Let’s start with some basics which are more or less known. Each infantry replacement battalion under original German replacement system (timeframe 1939 – Autumn 1942) was composed normally of reception company, four training companies and one or more convalescent and transfer companies. The primary purpose of this battalion was to receive recruits, train them, and dispatch them as replacements to the field regiments.
In October 1942 very signifant change to German replacement system had occured. All basic replacement training units were divided in two parts – one to handle induction and replacement and the second one to deal with the training.
The induction and replacement responsibilities were retained in replacement battalions, but since this moment it was concerned only with:
receipt of recruits from the conscription offices;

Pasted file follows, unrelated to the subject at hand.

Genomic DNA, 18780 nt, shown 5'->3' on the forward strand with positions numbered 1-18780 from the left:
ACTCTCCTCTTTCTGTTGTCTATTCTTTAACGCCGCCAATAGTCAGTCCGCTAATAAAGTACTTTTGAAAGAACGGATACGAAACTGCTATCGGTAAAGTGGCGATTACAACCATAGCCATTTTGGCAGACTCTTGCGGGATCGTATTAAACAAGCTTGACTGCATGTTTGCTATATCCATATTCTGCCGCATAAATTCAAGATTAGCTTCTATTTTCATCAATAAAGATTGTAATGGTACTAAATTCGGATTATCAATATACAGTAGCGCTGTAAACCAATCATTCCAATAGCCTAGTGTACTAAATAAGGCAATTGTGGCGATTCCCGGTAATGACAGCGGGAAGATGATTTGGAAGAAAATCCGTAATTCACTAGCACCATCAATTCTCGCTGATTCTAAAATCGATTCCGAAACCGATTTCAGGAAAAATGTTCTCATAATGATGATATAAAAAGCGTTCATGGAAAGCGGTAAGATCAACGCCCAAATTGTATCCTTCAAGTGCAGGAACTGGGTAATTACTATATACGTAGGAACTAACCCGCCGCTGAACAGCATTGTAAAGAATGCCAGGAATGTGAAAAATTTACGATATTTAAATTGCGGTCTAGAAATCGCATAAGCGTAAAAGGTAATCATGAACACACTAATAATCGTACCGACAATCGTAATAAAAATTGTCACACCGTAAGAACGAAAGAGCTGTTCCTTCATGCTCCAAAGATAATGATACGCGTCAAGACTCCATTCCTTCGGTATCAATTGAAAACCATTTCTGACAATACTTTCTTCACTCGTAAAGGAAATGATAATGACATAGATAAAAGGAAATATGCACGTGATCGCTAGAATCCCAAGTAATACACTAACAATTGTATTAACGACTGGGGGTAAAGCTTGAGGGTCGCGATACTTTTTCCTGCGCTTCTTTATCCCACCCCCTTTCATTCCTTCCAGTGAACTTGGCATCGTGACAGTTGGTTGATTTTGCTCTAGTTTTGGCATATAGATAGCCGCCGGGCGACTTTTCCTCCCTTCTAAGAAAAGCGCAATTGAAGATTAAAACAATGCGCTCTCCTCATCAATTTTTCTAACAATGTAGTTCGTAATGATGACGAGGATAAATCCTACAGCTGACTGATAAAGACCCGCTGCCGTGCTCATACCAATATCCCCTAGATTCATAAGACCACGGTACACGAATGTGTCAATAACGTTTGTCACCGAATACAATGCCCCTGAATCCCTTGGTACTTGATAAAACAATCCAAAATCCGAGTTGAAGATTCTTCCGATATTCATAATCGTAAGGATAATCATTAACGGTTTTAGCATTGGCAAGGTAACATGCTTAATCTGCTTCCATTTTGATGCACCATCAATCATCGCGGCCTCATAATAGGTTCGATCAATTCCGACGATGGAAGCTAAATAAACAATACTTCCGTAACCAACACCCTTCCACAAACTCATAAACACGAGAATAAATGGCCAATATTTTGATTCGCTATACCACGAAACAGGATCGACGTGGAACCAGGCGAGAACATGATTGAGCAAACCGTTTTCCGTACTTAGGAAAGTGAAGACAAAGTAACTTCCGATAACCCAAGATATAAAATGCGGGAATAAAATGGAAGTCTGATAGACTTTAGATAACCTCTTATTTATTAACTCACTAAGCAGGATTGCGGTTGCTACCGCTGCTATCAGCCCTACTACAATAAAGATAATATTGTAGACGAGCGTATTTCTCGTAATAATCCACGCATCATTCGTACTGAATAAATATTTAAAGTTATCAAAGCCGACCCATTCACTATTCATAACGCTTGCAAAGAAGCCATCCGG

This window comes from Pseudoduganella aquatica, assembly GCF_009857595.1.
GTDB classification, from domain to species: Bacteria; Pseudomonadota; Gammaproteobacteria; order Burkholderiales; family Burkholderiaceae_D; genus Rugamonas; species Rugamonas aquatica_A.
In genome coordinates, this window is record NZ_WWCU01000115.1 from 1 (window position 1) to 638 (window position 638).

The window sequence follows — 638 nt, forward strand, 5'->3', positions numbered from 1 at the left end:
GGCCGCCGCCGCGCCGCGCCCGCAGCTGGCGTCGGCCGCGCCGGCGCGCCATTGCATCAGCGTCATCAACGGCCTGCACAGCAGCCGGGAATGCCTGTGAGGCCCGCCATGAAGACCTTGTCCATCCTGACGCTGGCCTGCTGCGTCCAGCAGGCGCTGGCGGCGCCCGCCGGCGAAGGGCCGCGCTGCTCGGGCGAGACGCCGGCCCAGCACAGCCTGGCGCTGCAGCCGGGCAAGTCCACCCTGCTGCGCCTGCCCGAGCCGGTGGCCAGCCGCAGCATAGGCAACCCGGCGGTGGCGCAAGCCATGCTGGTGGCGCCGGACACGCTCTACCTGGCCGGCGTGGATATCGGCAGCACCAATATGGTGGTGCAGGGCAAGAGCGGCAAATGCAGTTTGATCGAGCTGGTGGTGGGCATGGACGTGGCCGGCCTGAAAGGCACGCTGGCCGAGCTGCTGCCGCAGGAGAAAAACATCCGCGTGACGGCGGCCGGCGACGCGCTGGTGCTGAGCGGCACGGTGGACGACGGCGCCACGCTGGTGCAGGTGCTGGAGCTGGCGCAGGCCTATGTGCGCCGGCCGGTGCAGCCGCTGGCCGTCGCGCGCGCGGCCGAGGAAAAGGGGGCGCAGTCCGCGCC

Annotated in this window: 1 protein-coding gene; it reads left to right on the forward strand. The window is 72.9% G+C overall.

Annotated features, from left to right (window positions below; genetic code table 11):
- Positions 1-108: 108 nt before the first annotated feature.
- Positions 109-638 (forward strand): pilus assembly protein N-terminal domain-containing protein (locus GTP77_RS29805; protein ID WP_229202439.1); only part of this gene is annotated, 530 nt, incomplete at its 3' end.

issue of their personal equipment and their paybooks;
short military indoctrination of recruits;
forwarding of recruits as fast as possible to its sister training unit;
receipt of convalescents and sending them back to a field unit.
The newly created training unit bore the same number as the replacement unit and was to receive the men from the replacement unit, give them the training and then dispatch them to an affiliated field unit.
Now, we can jump into Stamm-Kompanie. This coy was consisting of new recruits and cadre personnel and its main task was exactly reception of recruits, induction procedures and forwarding them to the training unit. It means this coy was designated mainly for administrative purposes and didn't provide training at all. I think that's the reason why so many recruits went through it and why plenty of ID tags with reception coy’ stampings are being found.